It also concerns me that evangelical “destination theology” has mucked up the way we present the gospel. Too often we focus on escaping hell and going to heaven rather than gaining Christ and delighting in a relationship with him (my recent post on this). This approach has taken the focus away from the reconciliation of relationship in God’s redemptive story and put it on the setting. Crazy. And Don’s story can’t help but reinforce that. But again, it is on us to clearly present the gospel as the disciples and apostles did–with a great emphasis on the larger Restoration.
So my recommendation would be…
Don’t let the theological questions dissuade you from seeing this movie.
As for the merits of the movie as a movie, the production values are solid. Don’s story is simply amazing. As his doctor told him upon his release from the hospital, he’d seen people injured as badly as Don come in, but none of them made it out. Kate Bosworth takes us deeply into his wife’s struggle to hold down her job to keep the insurance benefits coming, manage the kids long-distance and stay by his side for months of extraordinary care giving.
It’s difficult to show the interior conflict with despair Don was trying to navigate. I found his narration of his struggle in the book more compelling. I had the feeling that the movie makers were trying so hard to make the film true to Don’s experience that they weren’t able to bring the audience along as well as if they had included more external expressions of the internal drama. Nor is Hayden Christensen the actor most gifted at bringing that conflict and the battle with physical pain to the screen. He was good enough. And there was no cringe factor for me like there are in so many Christian movies.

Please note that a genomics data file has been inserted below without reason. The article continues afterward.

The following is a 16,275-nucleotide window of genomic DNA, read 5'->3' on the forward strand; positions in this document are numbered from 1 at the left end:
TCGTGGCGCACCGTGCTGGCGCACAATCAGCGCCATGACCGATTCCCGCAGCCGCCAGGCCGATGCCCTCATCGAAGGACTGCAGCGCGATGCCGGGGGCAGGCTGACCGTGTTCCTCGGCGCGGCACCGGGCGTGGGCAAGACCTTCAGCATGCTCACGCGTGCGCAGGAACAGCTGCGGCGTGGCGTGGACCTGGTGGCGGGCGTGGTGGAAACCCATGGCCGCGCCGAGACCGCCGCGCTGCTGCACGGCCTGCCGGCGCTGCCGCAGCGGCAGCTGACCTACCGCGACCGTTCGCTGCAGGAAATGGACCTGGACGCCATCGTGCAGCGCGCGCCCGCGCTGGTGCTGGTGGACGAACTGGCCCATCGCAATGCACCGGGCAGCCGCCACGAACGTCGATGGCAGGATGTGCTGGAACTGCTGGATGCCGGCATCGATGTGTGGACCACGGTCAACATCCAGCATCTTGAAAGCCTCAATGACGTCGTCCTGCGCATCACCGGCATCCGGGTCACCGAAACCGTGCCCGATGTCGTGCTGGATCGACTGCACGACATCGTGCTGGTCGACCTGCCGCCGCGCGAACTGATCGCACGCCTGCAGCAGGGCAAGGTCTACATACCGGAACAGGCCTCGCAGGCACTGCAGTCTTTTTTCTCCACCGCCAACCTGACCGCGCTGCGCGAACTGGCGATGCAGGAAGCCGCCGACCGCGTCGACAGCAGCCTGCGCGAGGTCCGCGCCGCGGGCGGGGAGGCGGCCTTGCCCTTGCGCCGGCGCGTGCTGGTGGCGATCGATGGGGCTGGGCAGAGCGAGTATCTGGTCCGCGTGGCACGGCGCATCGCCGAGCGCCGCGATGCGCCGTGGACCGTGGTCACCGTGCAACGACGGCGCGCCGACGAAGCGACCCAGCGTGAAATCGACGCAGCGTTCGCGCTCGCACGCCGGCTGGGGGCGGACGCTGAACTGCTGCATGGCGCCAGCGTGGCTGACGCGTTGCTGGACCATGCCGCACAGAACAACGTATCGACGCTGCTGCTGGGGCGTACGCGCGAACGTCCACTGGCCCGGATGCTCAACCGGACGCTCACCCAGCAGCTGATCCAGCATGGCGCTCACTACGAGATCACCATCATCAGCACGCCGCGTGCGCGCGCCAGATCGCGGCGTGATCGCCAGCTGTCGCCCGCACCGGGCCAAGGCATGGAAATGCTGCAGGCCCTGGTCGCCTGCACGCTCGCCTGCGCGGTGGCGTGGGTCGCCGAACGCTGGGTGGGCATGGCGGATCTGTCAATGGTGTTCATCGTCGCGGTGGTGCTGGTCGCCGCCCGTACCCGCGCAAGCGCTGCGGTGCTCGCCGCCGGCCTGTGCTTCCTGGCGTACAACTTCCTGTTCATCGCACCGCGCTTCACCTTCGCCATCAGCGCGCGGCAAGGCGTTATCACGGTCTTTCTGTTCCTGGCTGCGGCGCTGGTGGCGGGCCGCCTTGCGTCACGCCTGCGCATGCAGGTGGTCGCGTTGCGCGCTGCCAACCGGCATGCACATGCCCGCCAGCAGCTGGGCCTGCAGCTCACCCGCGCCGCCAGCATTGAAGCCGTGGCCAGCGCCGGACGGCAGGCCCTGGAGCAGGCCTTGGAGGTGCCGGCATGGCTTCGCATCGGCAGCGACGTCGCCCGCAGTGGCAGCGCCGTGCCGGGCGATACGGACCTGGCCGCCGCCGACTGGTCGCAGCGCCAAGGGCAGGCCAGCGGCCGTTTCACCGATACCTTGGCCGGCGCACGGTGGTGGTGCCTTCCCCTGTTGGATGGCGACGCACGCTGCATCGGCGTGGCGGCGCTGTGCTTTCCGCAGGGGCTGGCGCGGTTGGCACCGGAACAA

However, 90 Minutes in Heaven is a terrific story to ponder and discuss. So often we live our lives without the reality of heaven in view. If God is real…if Jesus will restore all things…if a future of beauty, intimacy and adventure awaits us for eternity, then it really changes everything. It lifts our heads and our hearts to push into the pain and brokenness of this world with fresh hope and fire. Those after-the-movie discussions over dinner with neighbors or driving home with your kids will deliver a far better return on your movie dollar than most films today.
To hear our interview with Don click here and scroll to #7. You might also want to listen to our interview with Randy Alcorn on his book about Heaven (#4).
Did you read the book or see the movie? What did you think of Don’s story? I’d really like to hear in the comment section below…